WASHINGTON — America’s two major parties had hoped the 2020 presidential election would render a decisive judgment on the country’s political trajectory. But after a race that broke records for voter turnout and campaign spending, neither Democrats nor Republicans have achieved the upper hand.
Instead, the election delivered a split decision, ousting President Trump but narrowing the Democratic majority in the House and perhaps preserving the Republican majority in the Senate. As President-elect Joseph R. Biden Jr. prepares to take office and preside over a closely divided government, leaders in both camps are acknowledging that voters seem to have issued not a mandate for the left or the right but a muddled plea to move on from Trump-style chaos.
Both parties find themselves stretched thin and battling on new fronts, with their traditional strongholds increasingly under siege. Indeed, Democrats and Republicans are facing perhaps the most unsettled and up-for-grabs electoral map the country has seen since the parties fought over California in the late 1980s.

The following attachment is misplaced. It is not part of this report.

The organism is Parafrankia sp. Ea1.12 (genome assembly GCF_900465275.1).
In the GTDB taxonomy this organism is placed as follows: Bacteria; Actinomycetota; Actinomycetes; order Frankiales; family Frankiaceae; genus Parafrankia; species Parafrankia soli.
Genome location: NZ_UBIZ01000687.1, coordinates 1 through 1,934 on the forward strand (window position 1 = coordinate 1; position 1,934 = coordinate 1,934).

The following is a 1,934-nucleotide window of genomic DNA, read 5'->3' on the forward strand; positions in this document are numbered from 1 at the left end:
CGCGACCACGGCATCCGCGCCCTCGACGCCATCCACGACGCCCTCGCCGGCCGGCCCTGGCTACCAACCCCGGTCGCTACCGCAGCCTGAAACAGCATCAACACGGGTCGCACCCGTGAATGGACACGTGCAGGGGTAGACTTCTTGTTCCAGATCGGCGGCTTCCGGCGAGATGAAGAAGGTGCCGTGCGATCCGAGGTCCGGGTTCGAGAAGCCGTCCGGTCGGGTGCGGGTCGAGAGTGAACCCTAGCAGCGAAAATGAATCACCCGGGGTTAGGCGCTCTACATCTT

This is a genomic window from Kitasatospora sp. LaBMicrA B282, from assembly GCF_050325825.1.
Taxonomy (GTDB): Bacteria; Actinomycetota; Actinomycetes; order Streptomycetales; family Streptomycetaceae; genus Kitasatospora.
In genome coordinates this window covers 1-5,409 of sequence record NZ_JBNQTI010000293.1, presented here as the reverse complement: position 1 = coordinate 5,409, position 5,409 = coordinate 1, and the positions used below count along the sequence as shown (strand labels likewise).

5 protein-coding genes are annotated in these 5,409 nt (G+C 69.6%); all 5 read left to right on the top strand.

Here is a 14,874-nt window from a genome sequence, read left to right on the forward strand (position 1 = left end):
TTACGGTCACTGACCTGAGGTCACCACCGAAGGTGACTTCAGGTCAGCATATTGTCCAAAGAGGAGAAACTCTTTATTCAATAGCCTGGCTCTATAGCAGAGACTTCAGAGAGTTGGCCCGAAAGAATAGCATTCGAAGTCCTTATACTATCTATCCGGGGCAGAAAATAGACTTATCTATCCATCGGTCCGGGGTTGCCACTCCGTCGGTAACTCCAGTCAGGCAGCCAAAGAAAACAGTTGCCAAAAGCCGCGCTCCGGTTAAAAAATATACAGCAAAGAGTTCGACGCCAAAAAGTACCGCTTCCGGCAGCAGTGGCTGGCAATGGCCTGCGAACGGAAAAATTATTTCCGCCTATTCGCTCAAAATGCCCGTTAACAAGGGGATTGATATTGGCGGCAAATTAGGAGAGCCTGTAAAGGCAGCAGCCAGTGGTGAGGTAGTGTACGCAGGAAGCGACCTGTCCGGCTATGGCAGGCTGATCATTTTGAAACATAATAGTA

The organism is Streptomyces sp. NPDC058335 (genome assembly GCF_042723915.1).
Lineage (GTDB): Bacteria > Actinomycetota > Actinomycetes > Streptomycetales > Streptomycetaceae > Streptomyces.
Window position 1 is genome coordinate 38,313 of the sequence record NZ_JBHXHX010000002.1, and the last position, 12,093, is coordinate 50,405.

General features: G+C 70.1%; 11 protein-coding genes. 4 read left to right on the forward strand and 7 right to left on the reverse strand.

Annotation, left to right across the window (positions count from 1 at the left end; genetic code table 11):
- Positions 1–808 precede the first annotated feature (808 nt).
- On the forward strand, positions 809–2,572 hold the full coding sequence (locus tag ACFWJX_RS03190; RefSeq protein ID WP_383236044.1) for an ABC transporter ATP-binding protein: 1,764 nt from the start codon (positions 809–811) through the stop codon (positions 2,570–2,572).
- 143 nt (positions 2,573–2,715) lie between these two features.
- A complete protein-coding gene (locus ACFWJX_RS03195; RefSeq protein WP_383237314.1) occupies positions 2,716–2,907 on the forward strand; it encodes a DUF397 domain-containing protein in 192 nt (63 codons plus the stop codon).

This competition has denied either party the ability to claim broad majorities and has prompted a series of election cycles, which could be repeated in 2022, in which any gains Democrats make in the country’s booming cities and states are at least partly offset by growing Republican strength in rural areas.
The election also represented a continuation of this trench warfare between two parties that are increasingly defined by their activist flanks and limited to only incremental advances.
“We are more divided than any other time in my lifetime,” said Haley Barbour, the former Mississippi governor and Republican National Committee chair, whose first job in politics was on Richard M. Nixon’s 1968 campaign. “But usually when we’re at parity we’re bunched up in the middle — now we’ve got parity but with extreme polarity.”